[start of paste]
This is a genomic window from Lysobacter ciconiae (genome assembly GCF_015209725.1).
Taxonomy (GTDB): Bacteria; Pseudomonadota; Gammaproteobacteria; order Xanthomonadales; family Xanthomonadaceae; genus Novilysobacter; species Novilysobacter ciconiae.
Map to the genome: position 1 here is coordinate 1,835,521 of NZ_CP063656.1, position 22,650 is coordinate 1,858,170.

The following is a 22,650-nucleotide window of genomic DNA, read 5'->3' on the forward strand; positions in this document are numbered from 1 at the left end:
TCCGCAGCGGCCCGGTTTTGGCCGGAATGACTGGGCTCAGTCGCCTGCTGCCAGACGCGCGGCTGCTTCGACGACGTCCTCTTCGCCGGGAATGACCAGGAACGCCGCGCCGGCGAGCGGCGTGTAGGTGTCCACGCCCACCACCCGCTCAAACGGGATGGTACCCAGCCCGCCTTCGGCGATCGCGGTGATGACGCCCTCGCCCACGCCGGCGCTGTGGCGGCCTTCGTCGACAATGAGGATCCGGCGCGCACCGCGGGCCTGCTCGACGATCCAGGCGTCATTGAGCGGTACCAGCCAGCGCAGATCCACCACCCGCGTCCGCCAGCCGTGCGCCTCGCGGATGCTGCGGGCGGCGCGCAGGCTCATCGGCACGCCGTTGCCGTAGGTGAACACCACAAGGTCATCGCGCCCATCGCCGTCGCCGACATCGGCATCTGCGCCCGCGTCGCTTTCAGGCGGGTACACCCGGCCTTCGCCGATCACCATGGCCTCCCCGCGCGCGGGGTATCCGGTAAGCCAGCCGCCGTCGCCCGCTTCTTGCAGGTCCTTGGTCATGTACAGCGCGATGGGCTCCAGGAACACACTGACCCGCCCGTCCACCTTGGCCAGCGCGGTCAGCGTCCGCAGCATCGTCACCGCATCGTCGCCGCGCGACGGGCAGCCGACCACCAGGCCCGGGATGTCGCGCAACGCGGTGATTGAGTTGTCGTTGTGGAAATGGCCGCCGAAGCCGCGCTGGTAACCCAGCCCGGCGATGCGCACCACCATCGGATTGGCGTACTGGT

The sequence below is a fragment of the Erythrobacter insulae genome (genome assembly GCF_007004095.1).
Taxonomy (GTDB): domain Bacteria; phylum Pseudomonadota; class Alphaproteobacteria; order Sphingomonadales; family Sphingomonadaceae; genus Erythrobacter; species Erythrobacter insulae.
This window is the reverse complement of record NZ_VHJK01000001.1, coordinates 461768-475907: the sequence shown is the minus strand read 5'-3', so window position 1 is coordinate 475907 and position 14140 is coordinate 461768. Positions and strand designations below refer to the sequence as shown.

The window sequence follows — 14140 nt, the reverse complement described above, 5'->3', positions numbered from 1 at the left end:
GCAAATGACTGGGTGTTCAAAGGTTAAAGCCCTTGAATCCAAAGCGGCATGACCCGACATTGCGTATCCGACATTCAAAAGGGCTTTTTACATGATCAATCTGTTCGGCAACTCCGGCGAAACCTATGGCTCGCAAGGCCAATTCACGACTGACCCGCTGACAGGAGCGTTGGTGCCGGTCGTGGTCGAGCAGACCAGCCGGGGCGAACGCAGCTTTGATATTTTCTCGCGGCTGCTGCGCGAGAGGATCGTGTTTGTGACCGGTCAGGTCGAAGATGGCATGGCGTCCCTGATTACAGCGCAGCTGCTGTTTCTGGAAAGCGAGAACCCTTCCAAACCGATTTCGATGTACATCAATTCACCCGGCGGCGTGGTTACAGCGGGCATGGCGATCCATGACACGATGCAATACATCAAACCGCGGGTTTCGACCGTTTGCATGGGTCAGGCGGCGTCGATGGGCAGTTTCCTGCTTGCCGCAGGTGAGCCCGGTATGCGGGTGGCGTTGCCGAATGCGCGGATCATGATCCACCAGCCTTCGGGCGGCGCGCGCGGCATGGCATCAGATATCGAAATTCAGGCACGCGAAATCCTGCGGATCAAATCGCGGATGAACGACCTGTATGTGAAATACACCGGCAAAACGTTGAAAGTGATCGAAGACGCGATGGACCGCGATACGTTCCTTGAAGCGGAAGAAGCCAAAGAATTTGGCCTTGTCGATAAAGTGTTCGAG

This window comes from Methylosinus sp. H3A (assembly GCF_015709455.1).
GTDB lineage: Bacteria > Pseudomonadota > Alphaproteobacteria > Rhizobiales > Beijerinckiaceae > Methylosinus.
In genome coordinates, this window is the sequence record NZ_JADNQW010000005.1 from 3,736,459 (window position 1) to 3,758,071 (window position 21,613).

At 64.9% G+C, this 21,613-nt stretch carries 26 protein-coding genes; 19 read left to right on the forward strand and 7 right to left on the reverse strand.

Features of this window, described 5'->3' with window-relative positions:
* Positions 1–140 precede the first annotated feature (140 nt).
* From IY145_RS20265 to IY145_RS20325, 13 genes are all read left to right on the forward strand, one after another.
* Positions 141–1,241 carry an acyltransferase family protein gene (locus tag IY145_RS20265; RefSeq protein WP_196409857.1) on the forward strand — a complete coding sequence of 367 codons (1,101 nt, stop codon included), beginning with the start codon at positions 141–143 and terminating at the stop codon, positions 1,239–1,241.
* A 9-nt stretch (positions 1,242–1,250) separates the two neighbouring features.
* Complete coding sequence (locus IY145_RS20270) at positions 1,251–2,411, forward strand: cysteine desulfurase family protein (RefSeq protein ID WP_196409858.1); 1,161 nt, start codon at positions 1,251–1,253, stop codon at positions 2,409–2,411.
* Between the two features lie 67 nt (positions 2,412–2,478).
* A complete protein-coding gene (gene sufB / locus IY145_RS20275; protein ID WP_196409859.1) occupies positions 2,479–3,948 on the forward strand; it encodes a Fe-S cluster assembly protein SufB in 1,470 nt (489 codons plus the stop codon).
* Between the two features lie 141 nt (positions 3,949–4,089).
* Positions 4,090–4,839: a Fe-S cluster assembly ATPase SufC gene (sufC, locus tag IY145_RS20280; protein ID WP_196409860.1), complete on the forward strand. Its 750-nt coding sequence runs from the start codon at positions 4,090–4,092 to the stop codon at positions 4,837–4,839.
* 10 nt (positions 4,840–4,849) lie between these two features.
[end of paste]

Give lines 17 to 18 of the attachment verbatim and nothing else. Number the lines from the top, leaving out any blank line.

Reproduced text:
* From IY145_RS20265 to IY145_RS20325, 13 genes are all read left to right on the forward strand, one after another.
* Positions 141–1,241 carry an acyltransferase family protein gene (locus tag IY145_RS20265; RefSeq protein WP_196409857.1) on the forward strand — a complete coding sequence of 367 codons (1,101 nt, stop codon included), beginning with the start codon at positions 141–143 and terminating at the stop codon, positions 1,239–1,241.